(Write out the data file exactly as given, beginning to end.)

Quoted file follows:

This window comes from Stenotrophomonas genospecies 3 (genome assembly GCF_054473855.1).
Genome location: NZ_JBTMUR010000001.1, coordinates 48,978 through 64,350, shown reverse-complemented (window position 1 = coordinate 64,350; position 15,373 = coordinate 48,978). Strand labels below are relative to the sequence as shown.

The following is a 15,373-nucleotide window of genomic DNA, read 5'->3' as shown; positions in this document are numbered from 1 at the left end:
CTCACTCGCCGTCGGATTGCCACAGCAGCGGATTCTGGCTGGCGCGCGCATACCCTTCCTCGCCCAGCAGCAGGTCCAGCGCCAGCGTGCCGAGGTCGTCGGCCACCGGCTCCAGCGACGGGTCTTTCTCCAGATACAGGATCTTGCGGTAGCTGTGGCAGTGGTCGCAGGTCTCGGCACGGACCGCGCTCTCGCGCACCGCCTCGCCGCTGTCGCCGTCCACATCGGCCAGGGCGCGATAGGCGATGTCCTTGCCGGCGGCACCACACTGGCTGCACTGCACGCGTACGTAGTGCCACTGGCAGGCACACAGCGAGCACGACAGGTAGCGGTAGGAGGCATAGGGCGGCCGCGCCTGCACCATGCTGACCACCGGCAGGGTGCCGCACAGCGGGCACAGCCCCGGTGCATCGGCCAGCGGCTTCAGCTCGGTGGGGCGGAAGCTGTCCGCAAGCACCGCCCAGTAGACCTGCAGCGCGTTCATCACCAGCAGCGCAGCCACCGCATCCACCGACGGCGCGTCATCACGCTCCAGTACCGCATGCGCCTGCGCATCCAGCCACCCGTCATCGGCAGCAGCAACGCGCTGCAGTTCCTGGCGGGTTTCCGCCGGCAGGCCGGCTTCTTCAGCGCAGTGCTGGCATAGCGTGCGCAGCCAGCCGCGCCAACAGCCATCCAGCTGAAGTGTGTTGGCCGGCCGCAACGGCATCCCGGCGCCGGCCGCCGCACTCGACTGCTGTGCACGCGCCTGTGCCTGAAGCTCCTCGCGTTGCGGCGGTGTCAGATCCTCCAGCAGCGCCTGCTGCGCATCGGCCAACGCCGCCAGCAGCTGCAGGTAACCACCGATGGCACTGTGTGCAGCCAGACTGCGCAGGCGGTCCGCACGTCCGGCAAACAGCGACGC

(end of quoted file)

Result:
This window comes from Stenotrophomonas genospecies 3 (genome assembly GCF_054473855.1).
Genome location: NZ_JBTMUR010000001.1, coordinates 48,978 through 64,350, shown reverse-complemented (window position 1 = coordinate 64,350; position 15,373 = coordinate 48,978). Strand labels below are relative to the sequence as shown.

The following is a 15,373-nucleotide window of genomic DNA, read 5'->3' as shown; positions in this document are numbered from 1 at the left end:
CTCACTCGCCGTCGGATTGCCACAGCAGCGGATTCTGGCTGGCGCGCGCATACCCTTCCTCGCCCAGCAGCAGGTCCAGCGCCAGCGTGCCGAGGTCGTCGGCCACCGGCTCCAGCGACGGGTCTTTCTCCAGATACAGGATCTTGCGGTAGCTGTGGCAGTGGTCGCAGGTCTCGGCACGGACCGCGCTCTCGCGCACCGCCTCGCCGCTGTCGCCGTCCACATCGGCCAGGGCGCGATAGGCGATGTCCTTGCCGGCGGCACCACACTGGCTGCACTGCACGCGTACGTAGTGCCACTGGCAGGCACACAGCGAGCACGACAGGTAGCGGTAGGAGGCATAGGGCGGCCGCGCCTGCACCATGCTGACCACCGGCAGGGTGCCGCACAGCGGGCACAGCCCCGGTGCATCGGCCAGCGGCTTCAGCTCGGTGGGGCGGAAGCTGTCCGCAAGCACCGCCCAGTAGACCTGCAGCGCGTTCATCACCAGCAGCGCAGCCACCGCATCCACCGACGGCGCGTCATCACGCTCCAGTACCGCATGCGCCTGCGCATCCAGCCACCCGTCATCGGCAGCAGCAACGCGCTGCAGTTCCTGGCGGGTTTCCGCCGGCAGGCCGGCTTCTTCAGCGCAGTGCTGGCATAGCGTGCGCAGCCAGCCGCGCCAACAGCCATCCAGCTGAAGTGTGTTGGCCGGCCGCAACGGCATCCCGGCGCCGGCCGCCGCACTCGACTGCTGTGCACGCGCCTGTGCCTGAAGCTCCTCGCGTTGCGGCGGTGTCAGATCCTCCAGCAGCGCCTGCTGCGCATCGGCCAACGCCGCCAGCAGCTGCAGGTAACCACCGATGGCACTGTGTGCAGCCAGACTGCGCAGGCGGTCCGCACGTCCGGCAAACAGCGACGC